January 30, 2023

All-night clubs in the German capital have long drawn “techno tourists.” That might never have happened had a hotelier failed to negotiate the end of the city’s curfew following World War II.
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BERLIN, Germany — On a recent Sunday morning, hundreds of people, most dressed in all black, lined up outside Berghain, the Berlin techno club made almost mythic by its selective door policy.
Among those hoping to gain entry was Chris Koestlin, a Berlin photographer who goes out clubbing at least once a month. When bars and clubs in Berlin shut down for the first time in 70 years during the pandemic, he says, it tore at the fabric of the city.
“For a lot of people, especially in Berlin, clubbing is not like, ‘Oh, I want to go party. I want to get wasted,'” he said. “It’s more like a lifestyle, more like a hobby to go out and dance and connect with people.”
A key factor of Berlin’s scene: The clubs never have to close their doors. Many stay open the entire weekend, leading some ravers to arrive on Friday night and leave Sunday morning.
The roots of Berlin’s no-curfew culture can be traced to the start of the Cold War, when negotiations over a bottle of whiskey led to the abolition of a postwar curfew — and set the stage for Berlin’s becoming one of the world’s hottest destinations for techno music.
Following World War II, a divided Berlin kept a strict nighttime curfew, to the annoyance of residents, especially those looking for libations.
By 1949, some had had enough.
“After four years, people wanted to hang out, go out again. People wanted to have a drink,” said Dimitri Hegemann, the founder and owner of Tresor, one of Berlin’s longest-running clubs.
In West Berlin, controlled by Western allies, bars shut their doors at 9 p.m. In the Soviet-controlled East, the closing time was 10 p.m.
Tired of the East receiving those final-hour dollars, West Berlin moved its curfew one hour later. In response, the East pushed its back another hour. The tit for tat became something of a curfew standoff.
A hotelier named Heinz Zellermayer had enough of it. He grabbed a bottle of whiskey and made his case to Brig. Gen. Frank Howley, the commandant over the American sector of West Berlin.
“They need the hours of the night the way we need our dear bread,” Zellermayer is remembered to have said, according to a biography of the family written by his sister, Ilse Eliza Zellermayer.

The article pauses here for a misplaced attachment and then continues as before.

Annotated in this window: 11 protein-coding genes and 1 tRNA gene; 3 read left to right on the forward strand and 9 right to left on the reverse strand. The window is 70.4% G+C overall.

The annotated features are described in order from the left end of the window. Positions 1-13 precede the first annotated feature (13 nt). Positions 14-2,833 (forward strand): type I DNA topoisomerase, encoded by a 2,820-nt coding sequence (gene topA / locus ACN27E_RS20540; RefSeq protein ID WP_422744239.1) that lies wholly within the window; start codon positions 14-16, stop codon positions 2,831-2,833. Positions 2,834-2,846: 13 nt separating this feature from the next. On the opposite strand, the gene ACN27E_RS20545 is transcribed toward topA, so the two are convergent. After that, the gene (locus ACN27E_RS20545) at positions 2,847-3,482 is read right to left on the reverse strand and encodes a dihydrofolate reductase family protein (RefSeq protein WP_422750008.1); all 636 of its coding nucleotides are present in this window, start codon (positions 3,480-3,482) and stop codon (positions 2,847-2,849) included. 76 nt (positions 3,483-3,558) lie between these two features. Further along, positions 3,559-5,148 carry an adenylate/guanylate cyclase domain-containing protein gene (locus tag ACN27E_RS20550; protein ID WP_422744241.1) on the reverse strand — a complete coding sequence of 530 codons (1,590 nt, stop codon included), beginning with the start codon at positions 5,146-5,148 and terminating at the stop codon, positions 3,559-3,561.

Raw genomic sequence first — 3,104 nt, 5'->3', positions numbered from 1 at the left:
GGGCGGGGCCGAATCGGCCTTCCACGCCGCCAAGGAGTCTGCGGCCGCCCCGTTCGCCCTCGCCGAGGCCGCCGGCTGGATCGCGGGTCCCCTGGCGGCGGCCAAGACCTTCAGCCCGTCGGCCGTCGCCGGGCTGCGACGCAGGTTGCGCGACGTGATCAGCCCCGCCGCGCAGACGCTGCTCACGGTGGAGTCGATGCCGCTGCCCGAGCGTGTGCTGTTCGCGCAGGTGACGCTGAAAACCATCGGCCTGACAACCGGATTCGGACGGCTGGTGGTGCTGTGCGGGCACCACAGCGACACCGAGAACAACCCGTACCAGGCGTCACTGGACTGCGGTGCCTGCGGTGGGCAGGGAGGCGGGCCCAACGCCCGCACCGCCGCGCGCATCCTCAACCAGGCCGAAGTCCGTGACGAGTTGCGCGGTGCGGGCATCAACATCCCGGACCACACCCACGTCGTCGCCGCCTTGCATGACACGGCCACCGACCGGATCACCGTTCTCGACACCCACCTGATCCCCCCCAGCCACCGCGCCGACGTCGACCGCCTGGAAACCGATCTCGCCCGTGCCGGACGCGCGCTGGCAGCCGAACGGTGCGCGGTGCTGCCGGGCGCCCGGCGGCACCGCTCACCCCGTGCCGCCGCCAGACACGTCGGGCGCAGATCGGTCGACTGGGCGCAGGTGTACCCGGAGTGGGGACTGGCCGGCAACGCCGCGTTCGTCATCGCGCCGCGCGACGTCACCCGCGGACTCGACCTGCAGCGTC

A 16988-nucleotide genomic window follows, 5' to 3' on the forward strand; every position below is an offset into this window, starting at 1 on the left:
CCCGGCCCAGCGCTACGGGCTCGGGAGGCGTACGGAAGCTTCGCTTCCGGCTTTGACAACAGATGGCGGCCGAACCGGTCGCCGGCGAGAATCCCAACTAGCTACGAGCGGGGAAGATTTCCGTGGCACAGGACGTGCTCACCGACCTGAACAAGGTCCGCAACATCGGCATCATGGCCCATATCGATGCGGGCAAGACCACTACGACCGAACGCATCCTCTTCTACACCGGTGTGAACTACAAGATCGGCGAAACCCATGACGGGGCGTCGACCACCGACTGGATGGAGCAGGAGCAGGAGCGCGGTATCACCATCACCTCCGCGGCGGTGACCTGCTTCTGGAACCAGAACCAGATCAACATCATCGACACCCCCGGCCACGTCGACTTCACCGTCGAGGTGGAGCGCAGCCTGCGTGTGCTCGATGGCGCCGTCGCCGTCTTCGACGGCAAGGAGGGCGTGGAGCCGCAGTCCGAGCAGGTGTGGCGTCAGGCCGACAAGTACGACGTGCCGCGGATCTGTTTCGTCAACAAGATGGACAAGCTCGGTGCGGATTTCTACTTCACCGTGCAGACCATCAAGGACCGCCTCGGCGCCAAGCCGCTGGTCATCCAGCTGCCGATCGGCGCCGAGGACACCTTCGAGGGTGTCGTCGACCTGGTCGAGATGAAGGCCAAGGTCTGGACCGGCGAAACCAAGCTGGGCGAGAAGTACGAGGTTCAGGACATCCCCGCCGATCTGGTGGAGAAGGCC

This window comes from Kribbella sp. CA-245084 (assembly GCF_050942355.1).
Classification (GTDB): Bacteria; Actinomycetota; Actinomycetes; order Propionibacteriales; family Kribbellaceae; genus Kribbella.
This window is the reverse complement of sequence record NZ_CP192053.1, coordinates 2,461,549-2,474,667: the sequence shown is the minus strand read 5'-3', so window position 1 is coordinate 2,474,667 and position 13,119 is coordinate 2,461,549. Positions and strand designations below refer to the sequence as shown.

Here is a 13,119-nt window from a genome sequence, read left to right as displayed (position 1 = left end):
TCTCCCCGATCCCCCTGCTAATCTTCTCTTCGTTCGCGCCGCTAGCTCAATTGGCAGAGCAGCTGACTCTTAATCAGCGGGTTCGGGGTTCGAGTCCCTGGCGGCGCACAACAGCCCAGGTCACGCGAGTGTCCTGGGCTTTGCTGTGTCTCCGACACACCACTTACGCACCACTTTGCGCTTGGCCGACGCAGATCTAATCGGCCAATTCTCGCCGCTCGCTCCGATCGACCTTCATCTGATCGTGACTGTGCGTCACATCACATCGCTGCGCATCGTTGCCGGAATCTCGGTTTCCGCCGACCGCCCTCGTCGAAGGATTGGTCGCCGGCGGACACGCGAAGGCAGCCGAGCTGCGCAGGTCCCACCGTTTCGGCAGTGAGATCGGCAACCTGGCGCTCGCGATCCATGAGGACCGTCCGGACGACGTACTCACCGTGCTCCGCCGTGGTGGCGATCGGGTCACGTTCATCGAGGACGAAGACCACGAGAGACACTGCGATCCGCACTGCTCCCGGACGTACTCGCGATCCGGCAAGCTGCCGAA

“Mayhem only comes when the bartender has to say ‘closing time,'” the hotel owner insisted.
Zellermayer said nixing the curfew would be good for the economy and that the freedom of no curfew was an expression of Western values.
Howley was persuaded, as was his French counterpart.
The pitch was rejected by the British, however, who worried about pubgoers getting too rowdy.
No matter. In June 1949, by a 2-1 vote, West Berlin’s curfew was forever scrapped.
Zellermayer quickly shared the news.
“He called all the bars 10 minutes later. And from that day on, Berlin enjoys the young night every day,” Hegemann said. Once the Berlin Wall fell, the former East Berlin adopted the West’s lack of curfew.
Recounting the pivotal meeting, a Berlin Club Commission report says, “History does not record how much of the whiskey was actually consumed,” yet “in the decades that followed, the myth of Berlin as the city that never sleeps began to take shape.”
Zellermayer, who died in 2011, is now something of a folk hero among Berlin club owners.
Hegemann, the Tresor owner, has thrown events celebrating his famous whiskey meeting. Some have even dubbed Zellermayer the “ubermeister” of Berlin’s bar and club scene.
But others say Zellermayer does not receive the credit he deserves for the 1949 negotiations.
“What it meant for the city itself, and as an attraction for the city, is not really recognized today,” said Knut Hoffmeister, a Berlin filmmaker who has focused on this chapter of Germany’s history.
Hoffmeister used to run the Global Hangover Guide, a publication dedicated to the consumption of alcohol. In 1999, to celebrate the 50th anniversary of the meeting that ended Berlin’s curfew, he arranged for a limousine to pick up Zellermayer. Before he got in, Hoffmeister handed him a bottle of champagne. He then took Zellermayer to the Brandenburg Gate and snapped a photograph of him holding a sign commemorating a half-century of no closing time.
“He gave back the night to the people,” Hoffmeister said. “It was a revolutionary deed, absolutely.”